This panel has been beckoning myself and Ken Williams for some time now. Chris Corlett included it in his talk on Carlow & Wicklow rock art a while back and the photo looked great. Having got hold of the grid ref we finally managed to set off up the hill today, which wasn't too bad as a track leads up the other side of the river making the climb easy. Even more amazingly the grid ref we had was only 14m out and we walked right up to the stone.
The panel is very nice and the 1.9km walk from the road is worth making. There is a cupmark with four rings and a gutter, two or three cupmarks with one ring and some solo cupmarks. The stone itself is low lying and difficult to see until you are close by.
This is officially Leinster's highest piece of rock art ... until now that is, because I discovered another panel 10m further up the hill, just 50m from this panel (see sub-site). I am sure that there is a lot more around here, but many of the larger rocks are covered in peat, so finding them will be tricky.
Click Thumbnail to View Full Size Image
Walking to this site is a pleasure. Walking up the valley towards Mount Leinster in fine weather is a great way to spend a Sunday morning. However, the stream was very swollen due to recent rains and the ground was very boggy and wet feet were the order of the day. To add to the wet feet discomfort the sun was very bright today and washed out the designs, rendering side-flash techniques almost useless.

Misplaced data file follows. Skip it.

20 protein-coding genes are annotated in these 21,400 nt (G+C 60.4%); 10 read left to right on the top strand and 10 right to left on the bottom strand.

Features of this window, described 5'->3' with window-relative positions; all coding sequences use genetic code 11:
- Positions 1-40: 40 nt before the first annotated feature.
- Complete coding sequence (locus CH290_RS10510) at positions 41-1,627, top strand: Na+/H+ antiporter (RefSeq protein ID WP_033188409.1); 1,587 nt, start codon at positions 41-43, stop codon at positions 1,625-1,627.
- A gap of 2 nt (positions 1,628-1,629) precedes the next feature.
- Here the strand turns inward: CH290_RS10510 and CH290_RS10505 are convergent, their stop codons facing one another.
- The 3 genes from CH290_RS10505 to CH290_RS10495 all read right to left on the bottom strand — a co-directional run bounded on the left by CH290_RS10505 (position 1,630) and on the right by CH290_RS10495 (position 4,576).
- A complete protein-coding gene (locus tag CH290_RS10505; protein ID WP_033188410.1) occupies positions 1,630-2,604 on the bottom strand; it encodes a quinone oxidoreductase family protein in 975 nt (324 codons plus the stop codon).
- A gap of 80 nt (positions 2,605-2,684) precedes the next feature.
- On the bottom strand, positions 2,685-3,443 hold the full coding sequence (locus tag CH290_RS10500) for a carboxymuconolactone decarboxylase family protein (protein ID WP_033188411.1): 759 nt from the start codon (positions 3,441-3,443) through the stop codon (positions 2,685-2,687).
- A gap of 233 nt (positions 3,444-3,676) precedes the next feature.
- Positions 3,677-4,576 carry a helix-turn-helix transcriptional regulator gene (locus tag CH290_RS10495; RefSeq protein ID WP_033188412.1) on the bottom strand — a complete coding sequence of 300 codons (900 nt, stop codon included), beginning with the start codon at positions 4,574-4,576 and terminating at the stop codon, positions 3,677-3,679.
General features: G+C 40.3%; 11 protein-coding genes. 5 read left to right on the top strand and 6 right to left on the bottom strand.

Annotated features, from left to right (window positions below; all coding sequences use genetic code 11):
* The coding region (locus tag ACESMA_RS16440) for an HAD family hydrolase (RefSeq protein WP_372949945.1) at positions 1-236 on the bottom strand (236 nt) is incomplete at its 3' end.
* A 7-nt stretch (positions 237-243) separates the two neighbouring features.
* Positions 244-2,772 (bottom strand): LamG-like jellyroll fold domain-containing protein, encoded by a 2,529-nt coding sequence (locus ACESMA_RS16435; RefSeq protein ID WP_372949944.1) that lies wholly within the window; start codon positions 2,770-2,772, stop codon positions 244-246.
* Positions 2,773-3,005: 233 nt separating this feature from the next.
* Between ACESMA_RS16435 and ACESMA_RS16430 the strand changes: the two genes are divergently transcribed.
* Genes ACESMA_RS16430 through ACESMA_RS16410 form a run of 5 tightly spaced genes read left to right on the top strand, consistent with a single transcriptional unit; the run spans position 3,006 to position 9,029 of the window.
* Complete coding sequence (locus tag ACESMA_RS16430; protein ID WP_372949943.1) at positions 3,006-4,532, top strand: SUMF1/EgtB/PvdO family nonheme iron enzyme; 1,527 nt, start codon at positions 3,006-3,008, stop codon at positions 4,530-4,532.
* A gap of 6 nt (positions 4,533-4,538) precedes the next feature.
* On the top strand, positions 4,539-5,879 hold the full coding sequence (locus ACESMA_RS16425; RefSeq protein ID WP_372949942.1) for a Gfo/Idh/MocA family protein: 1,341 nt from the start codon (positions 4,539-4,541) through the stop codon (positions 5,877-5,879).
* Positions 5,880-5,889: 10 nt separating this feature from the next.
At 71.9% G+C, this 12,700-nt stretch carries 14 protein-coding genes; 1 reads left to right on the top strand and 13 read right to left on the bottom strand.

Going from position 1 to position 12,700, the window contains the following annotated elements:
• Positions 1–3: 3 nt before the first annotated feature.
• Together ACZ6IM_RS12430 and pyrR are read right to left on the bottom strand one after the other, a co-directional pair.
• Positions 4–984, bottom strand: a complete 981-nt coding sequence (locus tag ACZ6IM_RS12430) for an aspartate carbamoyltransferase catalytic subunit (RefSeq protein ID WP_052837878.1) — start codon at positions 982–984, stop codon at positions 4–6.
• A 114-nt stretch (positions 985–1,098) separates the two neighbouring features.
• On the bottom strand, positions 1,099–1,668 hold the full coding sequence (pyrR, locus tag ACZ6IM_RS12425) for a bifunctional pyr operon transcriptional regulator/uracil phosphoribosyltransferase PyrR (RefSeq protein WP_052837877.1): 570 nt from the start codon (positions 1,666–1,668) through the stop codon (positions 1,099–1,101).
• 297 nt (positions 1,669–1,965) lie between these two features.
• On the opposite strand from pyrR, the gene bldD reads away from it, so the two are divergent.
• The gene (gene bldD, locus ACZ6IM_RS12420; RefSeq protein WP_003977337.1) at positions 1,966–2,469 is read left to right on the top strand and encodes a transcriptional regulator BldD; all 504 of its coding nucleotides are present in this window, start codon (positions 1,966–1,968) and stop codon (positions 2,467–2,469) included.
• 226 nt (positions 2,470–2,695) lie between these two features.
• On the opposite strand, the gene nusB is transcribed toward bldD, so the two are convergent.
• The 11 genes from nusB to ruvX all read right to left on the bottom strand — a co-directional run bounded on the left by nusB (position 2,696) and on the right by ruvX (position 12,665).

The bonus of the weather being so good was that the view to Brandon Mountain was totally clear.
This is an explanation of (and a bit of a disclaimer for) the coordinates I provide.
Where a GPS figure is given this is the master for all other coordinates. According to my Garmin these are quite accurate.
Where there is no GPS figure the 6 figure grid reference is master for the others. This may not be very accurate as it could have come from the OS maps and could have been read by eye. Consequently, all other cordinates are going to have inaccuracies.
The calculation of Longitude and Latitude uses an algorithm that is not 100% accurate. The long/lat figures are used as a basis for calculating the UTM & ITM coordinates. Consequently, UTM & ITM coordinates are slightly out.
UTM is a global coordinate system - Universal Transverse Mercator - that is at the core of the GPS system.
ITM is the new coordinate system - Irish Transverse Mercator - that is more accurate and more GPS friendly than the Irish Grid Reference system. This will be used on the next generation of Irish OS maps.